5

Last friday, I received a mail from the IRS stating that there was a discrepancy in my filing of personal taxes for 2016 vs what was reported by other institutions. The letter did not go into detail on what the discrepancy was. Both my wife and I are on W2.

The letter stated that they had sent me several notices for payment and since I had not responded (this is the first notice I am seeing and I have not moved in over 3 years), they had been applying a compounding 4% interest on me. They have given me a new due date of Jan 28th for me to make a payment, else I would be fined another 4% for the next six months.

I am shocked as this is the first time I am hearing about this and the sum is not a trivial amount (almost $6k now). So I called the IRS to try to figure out what the discrepancy was. However, due to the shutdown, IRS offices are closed and I can't get anyone on the phone either.

What are my options here? If I owe the govt. money, of course, I am going to pay but I would like some clarify on why and what I am paying for.

  • 11
    First, make sure it's legitimately the IRS and not a scam. – Kevin Jan 15 at 22:44
  • 3
    The letter should show how much they calculate you owed as well as how much you paid (via W2 withholdings), do their numbers match your 2016 tax return? Do the instructions tell you to make payment to United States Treasury? – Hart CO Jan 15 at 22:45
  • 2
    Smells a bit like a scam. Are there contact details in this letter, and if so, do these contact details match those of any official IRS office obtained from a reliable source (like the irs.gov web site)? – brhans Jan 15 at 22:59
  • 2
    I too thought that this was a scam. So I created an account at irs.gov/e-file-providers/… and I see that the amount due matches the notice I received – Rao Venu Jan 15 at 23:21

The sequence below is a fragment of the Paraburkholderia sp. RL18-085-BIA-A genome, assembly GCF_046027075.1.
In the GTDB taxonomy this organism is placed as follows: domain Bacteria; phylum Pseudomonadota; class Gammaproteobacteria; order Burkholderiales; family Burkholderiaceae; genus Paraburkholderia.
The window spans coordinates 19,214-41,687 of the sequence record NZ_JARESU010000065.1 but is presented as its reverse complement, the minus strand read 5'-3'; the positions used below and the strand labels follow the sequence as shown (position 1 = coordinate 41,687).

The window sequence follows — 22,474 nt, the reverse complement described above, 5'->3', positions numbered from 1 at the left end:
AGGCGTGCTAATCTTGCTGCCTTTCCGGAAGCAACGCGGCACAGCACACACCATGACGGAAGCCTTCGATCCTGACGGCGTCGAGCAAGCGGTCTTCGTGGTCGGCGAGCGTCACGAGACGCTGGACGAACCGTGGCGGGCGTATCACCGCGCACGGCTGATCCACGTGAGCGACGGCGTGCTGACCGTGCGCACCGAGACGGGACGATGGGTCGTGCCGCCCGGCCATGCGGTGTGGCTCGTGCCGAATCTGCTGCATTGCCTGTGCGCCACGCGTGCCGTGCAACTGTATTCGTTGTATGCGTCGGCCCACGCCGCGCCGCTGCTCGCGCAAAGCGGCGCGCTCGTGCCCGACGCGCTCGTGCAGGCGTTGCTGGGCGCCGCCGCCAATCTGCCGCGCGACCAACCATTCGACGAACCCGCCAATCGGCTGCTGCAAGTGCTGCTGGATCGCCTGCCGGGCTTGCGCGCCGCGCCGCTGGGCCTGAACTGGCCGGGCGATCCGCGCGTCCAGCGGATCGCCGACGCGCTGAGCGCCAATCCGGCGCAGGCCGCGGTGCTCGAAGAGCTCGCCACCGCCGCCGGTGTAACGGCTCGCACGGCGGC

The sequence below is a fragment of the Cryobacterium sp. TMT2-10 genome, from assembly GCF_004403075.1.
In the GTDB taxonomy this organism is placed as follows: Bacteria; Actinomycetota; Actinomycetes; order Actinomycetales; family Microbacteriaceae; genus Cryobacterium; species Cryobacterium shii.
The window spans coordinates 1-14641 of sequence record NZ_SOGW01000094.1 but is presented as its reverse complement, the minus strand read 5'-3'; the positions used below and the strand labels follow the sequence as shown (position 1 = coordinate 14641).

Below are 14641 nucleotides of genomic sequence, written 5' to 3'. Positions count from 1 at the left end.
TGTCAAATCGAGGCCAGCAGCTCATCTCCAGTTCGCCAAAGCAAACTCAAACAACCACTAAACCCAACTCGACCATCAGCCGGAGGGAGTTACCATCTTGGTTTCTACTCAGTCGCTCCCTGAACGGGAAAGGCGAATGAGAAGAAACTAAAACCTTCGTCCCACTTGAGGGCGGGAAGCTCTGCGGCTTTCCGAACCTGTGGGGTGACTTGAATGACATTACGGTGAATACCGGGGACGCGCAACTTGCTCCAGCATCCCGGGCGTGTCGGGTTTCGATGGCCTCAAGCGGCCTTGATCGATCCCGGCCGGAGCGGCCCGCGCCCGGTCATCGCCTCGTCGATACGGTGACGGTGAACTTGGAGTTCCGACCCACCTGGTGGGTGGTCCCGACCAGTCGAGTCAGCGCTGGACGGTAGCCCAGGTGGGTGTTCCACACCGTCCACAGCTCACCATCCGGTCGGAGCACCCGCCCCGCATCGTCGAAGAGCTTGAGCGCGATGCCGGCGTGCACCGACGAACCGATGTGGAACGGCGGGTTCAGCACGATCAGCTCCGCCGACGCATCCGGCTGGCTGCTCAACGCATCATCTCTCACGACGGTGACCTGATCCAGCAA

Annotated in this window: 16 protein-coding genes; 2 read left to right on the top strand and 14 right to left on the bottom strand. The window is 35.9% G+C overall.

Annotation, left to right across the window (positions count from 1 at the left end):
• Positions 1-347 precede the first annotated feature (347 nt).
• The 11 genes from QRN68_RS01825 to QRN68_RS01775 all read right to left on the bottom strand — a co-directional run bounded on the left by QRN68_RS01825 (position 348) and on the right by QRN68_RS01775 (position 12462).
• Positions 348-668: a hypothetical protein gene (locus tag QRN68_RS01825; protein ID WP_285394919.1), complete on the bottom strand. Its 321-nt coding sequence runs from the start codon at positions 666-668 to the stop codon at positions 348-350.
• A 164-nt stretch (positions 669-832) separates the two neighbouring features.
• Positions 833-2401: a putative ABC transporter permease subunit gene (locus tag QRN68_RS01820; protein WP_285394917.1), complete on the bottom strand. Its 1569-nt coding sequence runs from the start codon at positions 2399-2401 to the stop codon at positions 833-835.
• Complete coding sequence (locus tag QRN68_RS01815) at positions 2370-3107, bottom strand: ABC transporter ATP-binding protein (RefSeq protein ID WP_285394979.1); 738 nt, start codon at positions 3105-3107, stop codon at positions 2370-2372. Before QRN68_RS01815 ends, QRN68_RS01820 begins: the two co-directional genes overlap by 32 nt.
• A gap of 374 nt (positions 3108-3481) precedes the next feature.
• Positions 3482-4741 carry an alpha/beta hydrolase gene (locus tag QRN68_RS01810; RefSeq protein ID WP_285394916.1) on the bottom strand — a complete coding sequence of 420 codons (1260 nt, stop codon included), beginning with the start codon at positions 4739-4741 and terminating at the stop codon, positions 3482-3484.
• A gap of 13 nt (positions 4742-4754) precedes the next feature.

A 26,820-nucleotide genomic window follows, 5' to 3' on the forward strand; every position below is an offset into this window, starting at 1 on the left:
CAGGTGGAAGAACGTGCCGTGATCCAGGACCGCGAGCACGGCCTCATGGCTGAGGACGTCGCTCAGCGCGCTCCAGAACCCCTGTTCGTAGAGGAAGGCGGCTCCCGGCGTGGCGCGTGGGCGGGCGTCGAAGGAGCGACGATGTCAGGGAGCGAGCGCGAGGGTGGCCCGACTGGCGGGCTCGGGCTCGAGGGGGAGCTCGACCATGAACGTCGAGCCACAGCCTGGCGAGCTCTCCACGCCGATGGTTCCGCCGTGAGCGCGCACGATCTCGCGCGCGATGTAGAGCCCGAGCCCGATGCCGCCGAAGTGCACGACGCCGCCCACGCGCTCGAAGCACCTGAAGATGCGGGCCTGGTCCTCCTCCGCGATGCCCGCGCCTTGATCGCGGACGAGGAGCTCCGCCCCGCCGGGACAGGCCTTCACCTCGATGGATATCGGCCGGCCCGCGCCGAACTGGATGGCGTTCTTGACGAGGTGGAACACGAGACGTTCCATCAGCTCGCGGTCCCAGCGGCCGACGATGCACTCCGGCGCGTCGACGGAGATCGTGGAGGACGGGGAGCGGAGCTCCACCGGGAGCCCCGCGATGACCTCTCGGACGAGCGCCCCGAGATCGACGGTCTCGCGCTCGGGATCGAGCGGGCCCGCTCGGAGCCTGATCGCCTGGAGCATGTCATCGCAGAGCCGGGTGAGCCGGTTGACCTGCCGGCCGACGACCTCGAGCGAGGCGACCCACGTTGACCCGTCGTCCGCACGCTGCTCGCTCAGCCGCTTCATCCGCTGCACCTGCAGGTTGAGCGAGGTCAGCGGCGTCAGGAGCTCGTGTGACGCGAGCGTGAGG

• What is the notice type? Is it a CP2000? – TTT Jan 16 at 4:54
3

Good job being suspicious and taking steps to confirm the validity of the letter.

Unfortunately, you'll likely not be able to get more information until filing season begins on January 28th (IRS will be ~60% staffed at that time). If you are able to pay the amount allegedly owed, you could do so now and then reach out to them after the 28th to get more information. That way, if the amount owed is legitimate you avoid further penalty/interest. If it was erroneous you can get it sorted out be refunded some or all depending on how much you actually owed if any. Your money could be tied up for quite a while with this approach.

Since they claim to have contacted you numerous times about this matter, I don't imagine they'd view the recent shutdown as a reason to waive additional fees/penalties, but they might.

Your Answer

By clicking "Post Your Answer", you acknowledge that you have read our updated terms of service, privacy policy and cookie policy, and that your continued use of the website is subject to these policies.

Not the answer you're looking for? Browse other questions tagged or ask your own question.